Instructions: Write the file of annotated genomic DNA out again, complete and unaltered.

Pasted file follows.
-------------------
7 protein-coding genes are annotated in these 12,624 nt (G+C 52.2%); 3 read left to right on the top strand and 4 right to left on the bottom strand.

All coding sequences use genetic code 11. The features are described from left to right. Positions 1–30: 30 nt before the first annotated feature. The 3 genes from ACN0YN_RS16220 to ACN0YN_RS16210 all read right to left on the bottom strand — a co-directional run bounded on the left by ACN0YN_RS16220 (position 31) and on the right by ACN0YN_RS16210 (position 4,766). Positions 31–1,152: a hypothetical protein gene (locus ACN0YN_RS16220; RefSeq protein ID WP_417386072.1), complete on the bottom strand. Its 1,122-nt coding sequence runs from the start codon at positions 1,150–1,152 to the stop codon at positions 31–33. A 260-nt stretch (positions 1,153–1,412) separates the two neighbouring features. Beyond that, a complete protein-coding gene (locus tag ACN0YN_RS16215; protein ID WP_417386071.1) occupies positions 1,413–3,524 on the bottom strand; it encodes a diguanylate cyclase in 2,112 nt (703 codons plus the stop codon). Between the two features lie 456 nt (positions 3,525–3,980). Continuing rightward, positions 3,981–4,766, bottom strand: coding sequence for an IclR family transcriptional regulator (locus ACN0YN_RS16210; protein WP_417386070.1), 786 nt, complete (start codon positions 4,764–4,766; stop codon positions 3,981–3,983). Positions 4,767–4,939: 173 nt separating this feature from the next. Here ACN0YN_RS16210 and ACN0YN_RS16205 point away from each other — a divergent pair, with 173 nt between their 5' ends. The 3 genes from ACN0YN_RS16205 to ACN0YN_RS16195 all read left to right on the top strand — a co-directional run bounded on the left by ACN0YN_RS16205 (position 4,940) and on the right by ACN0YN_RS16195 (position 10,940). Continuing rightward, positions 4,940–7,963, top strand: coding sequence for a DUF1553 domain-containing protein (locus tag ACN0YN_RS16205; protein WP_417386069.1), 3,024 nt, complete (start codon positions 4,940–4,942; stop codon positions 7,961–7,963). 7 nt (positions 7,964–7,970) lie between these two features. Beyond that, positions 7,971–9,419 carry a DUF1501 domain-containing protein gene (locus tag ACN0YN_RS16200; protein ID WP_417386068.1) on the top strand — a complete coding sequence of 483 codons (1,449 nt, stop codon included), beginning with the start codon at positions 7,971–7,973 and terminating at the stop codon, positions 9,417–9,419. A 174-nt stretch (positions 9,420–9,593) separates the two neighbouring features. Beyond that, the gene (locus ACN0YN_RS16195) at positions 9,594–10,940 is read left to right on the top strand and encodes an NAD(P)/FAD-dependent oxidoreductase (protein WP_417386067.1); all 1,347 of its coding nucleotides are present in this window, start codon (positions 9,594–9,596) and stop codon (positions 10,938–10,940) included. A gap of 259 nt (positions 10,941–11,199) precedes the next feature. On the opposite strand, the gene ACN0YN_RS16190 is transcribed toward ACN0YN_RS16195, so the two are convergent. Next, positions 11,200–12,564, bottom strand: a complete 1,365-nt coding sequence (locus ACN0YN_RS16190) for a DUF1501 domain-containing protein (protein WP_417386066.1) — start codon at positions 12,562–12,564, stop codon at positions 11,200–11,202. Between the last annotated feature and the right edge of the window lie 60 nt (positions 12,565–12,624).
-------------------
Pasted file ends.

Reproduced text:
7 protein-coding genes are annotated in these 12,624 nt (G+C 52.2%); 3 read left to right on the top strand and 4 right to left on the bottom strand.

All coding sequences use genetic code 11. The features are described from left to right. Positions 1–30: 30 nt before the first annotated feature. The 3 genes from ACN0YN_RS16220 to ACN0YN_RS16210 all read right to left on the bottom strand — a co-directional run bounded on the left by ACN0YN_RS16220 (position 31) and on the right by ACN0YN_RS16210 (position 4,766). Positions 31–1,152: a hypothetical protein gene (locus ACN0YN_RS16220; RefSeq protein ID WP_417386072.1), complete on the bottom strand. Its 1,122-nt coding sequence runs from the start codon at positions 1,150–1,152 to the stop codon at positions 31–33. A 260-nt stretch (positions 1,153–1,412) separates the two neighbouring features. Beyond that, a complete protein-coding gene (locus tag ACN0YN_RS16215; protein ID WP_417386071.1) occupies positions 1,413–3,524 on the bottom strand; it encodes a diguanylate cyclase in 2,112 nt (703 codons plus the stop codon). Between the two features lie 456 nt (positions 3,525–3,980). Continuing rightward, positions 3,981–4,766, bottom strand: coding sequence for an IclR family transcriptional regulator (locus ACN0YN_RS16210; protein WP_417386070.1), 786 nt, complete (start codon positions 4,764–4,766; stop codon positions 3,981–3,983). Positions 4,767–4,939: 173 nt separating this feature from the next. Here ACN0YN_RS16210 and ACN0YN_RS16205 point away from each other — a divergent pair, with 173 nt between their 5' ends. The 3 genes from ACN0YN_RS16205 to ACN0YN_RS16195 all read left to right on the top strand — a co-directional run bounded on the left by ACN0YN_RS16205 (position 4,940) and on the right by ACN0YN_RS16195 (position 10,940). Continuing rightward, positions 4,940–7,963, top strand: coding sequence for a DUF1553 domain-containing protein (locus tag ACN0YN_RS16205; protein WP_417386069.1), 3,024 nt, complete (start codon positions 4,940–4,942; stop codon positions 7,961–7,963). 7 nt (positions 7,964–7,970) lie between these two features. Beyond that, positions 7,971–9,419 carry a DUF1501 domain-containing protein gene (locus tag ACN0YN_RS16200; protein ID WP_417386068.1) on the top strand — a complete coding sequence of 483 codons (1,449 nt, stop codon included), beginning with the start codon at positions 7,971–7,973 and terminating at the stop codon, positions 9,417–9,419. A 174-nt stretch (positions 9,420–9,593) separates the two neighbouring features. Beyond that, the gene (locus ACN0YN_RS16195) at positions 9,594–10,940 is read left to right on the top strand and encodes an NAD(P)/FAD-dependent oxidoreductase (protein WP_417386067.1); all 1,347 of its coding nucleotides are present in this window, start codon (positions 9,594–9,596) and stop codon (positions 10,938–10,940) included. A gap of 259 nt (positions 10,941–11,199) precedes the next feature. On the opposite strand, the gene ACN0YN_RS16190 is transcribed toward ACN0YN_RS16195, so the two are convergent. Next, positions 11,200–12,564, bottom strand: a complete 1,365-nt coding sequence (locus ACN0YN_RS16190) for a DUF1501 domain-containing protein (protein WP_417386066.1) — start codon at positions 12,562–12,564, stop codon at positions 11,200–11,202. Between the last annotated feature and the right edge of the window lie 60 nt (positions 12,565–12,624).